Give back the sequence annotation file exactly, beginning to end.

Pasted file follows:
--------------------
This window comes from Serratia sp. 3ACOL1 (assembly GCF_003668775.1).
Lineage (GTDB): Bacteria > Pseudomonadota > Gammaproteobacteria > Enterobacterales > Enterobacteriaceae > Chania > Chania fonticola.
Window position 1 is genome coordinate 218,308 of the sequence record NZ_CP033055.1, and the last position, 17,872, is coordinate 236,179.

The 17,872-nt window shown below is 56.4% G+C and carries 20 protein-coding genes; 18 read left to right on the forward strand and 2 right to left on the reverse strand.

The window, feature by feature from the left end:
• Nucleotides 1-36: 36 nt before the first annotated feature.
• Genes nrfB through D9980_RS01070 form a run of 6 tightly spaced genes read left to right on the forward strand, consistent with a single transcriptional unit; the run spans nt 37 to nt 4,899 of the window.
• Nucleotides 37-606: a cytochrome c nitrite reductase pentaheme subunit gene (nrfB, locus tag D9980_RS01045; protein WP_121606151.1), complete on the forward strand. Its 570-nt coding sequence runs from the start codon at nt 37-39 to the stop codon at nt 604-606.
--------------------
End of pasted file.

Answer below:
This window comes from Serratia sp. 3ACOL1 (assembly GCF_003668775.1).
Lineage (GTDB): Bacteria > Pseudomonadota > Gammaproteobacteria > Enterobacterales > Enterobacteriaceae > Chania > Chania fonticola.
Window position 1 is genome coordinate 218,308 of the sequence record NZ_CP033055.1, and the last position, 17,872, is coordinate 236,179.

The 17,872-nt window shown below is 56.4% G+C and carries 20 protein-coding genes; 18 read left to right on the forward strand and 2 right to left on the reverse strand.

The window, feature by feature from the left end:
• Nucleotides 1-36: 36 nt before the first annotated feature.
• Genes nrfB through D9980_RS01070 form a run of 6 tightly spaced genes read left to right on the forward strand, consistent with a single transcriptional unit; the run spans nt 37 to nt 4,899 of the window.
• Nucleotides 37-606: a cytochrome c nitrite reductase pentaheme subunit gene (nrfB, locus tag D9980_RS01045; protein WP_121606151.1), complete on the forward strand. Its 570-nt coding sequence runs from the start codon at nt 37-39 to the stop codon at nt 604-606.